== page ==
With contract extension, LSI will continue work in Ethiopia on training teachers in reading instruction

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Flavia Ramos-Mattoussi, Ed.D., at left, is principal investigator on the project and senior research associate with LSI’s Center for International Studies in Educational Research & Development. Carla Paredes-Drouet, at right, is an early childhood education and development specialist with more than eight years of international experience who is assisting on the project. Paredes-Drouet, a native of Quito, Ecuador, is also a Ph.D. student in FSU’s College of Education.

A team of experts from FSU’s Learning Systems Institute has received extended funding to continue work with officials and educators in Ethiopia to reform reading instruction in the African nation.

“This is a challenging project, because Ethiopia has one of the most inclusive policies on language of instruction, with more than 20 mother tongue languages being used in classrooms,” said Dr. Flavia Ramos-Mattoussi, the principal investigator and a senior research associate with the Center for International Studies in Educational Research & Development, part of the Learning Systems Institute.

The FSU team in Ethiopia, including Drs. Marion Fesmire and Adrienne Barnes, is working alongside local educators to develop up to seven modules (textbooks) in seven national languages and English.

FSU is a partner to RTI International on the project, “Reading for Ethiopia Achievement Developed Technical Assistance,” which is funded by the U.S. Agency for International Development. With the new contract extension, the funding for FSU’s portion of the project now exceeds $2.2 million.

“This project is designed to ensure that reading and writing skills are sufficiently developed in the primary school in the seven most widely spoken languages.” said Ramos-Mattoussi. “Our FSU team focuses on development of teacher education, curriculum and materials and on training of teacher educators.”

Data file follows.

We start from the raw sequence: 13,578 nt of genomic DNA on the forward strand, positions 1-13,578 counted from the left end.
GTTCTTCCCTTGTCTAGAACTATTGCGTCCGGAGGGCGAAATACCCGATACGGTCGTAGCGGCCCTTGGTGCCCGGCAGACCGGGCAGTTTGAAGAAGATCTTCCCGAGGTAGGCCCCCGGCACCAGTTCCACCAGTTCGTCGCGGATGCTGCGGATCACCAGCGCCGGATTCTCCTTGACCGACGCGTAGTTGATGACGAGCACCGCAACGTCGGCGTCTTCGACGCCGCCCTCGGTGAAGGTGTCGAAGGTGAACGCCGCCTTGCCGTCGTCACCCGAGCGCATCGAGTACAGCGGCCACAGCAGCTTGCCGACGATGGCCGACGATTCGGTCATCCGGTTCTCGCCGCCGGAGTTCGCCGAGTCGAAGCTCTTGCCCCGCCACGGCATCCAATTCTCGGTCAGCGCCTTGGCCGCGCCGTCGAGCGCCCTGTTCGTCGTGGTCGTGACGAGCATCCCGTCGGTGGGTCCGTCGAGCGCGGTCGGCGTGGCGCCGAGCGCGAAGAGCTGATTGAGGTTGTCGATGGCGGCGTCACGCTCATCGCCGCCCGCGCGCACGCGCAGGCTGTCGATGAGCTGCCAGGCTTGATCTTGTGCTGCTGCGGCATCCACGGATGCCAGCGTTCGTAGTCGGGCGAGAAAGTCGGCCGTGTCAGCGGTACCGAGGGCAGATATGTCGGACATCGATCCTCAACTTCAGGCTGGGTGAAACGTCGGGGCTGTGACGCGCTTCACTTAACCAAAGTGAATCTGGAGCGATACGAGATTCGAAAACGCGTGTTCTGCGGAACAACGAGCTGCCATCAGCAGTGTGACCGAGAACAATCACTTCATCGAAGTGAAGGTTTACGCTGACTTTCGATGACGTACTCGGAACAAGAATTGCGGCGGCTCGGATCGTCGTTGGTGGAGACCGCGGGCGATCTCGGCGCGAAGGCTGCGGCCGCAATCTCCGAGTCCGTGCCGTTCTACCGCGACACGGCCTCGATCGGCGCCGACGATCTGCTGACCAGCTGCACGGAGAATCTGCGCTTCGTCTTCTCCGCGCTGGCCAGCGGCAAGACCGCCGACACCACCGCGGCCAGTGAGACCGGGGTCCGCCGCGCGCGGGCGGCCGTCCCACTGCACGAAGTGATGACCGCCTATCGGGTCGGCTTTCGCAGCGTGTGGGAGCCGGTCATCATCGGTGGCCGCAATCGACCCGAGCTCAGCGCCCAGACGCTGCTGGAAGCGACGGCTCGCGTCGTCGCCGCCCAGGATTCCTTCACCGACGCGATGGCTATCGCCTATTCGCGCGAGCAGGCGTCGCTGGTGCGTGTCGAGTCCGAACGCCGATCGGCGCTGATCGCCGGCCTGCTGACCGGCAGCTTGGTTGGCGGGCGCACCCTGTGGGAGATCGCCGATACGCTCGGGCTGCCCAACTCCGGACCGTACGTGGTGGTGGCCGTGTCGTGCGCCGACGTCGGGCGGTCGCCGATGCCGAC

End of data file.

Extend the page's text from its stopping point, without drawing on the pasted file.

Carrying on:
The project’s goals are ambitious — it expects to reach 15 million children in all schools and all regions of Ethiopia.

Read more about this project at http://fla.st/1Pvd4TX.

CISERD’s project on teacher training highlighted by Indonesian media

The Center for International Studies in Educational Research and Development’s US-Indonesia Teacher Training Partnership was given feature attention recently by the media in Indonesia.

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A workshop at Semarang State University in Central Java, part of CISERD’s US-Indonesia Teacher Training Partnership; second from right is Dr. Marion Fesmire of FSU-Panama City, who is working with CISERD on this project.

The partnership, a 2.5-year project to enhance the quality of effectiveness of pre-service teacher training in early grade reading, is a set of activities under the overall USAID PRIORITAS Project implemented by Research Triangle Institute (RTI) to improve access to quality education for children in Indonesia.

“As a manifestation of the commitment to develop the culture of literacy, Semarang State University (UNNES) and Florida State University (FSU), facilitated by USAID Prioritas, work together [and are] synergistically developing literacy teaching materials or modules in the Hall of the Faculty of Education, located on UNNES’ Sekaran North Campus,” according to the article.

“Literacy-based learning concepts should be explored and used in preference to old teaching models that still exist,” said Dr. Edi Purwanto, M.Si., the Vice Dean for Academic Affairs, the Faculty of Education, UNNES. “In (today’s) teaching practices, using literacy-based instructions and basing the teaching on research are still uncommon. It is hoped that through this collaboration, the concepts of literacy-based instructions can expand nationwide.”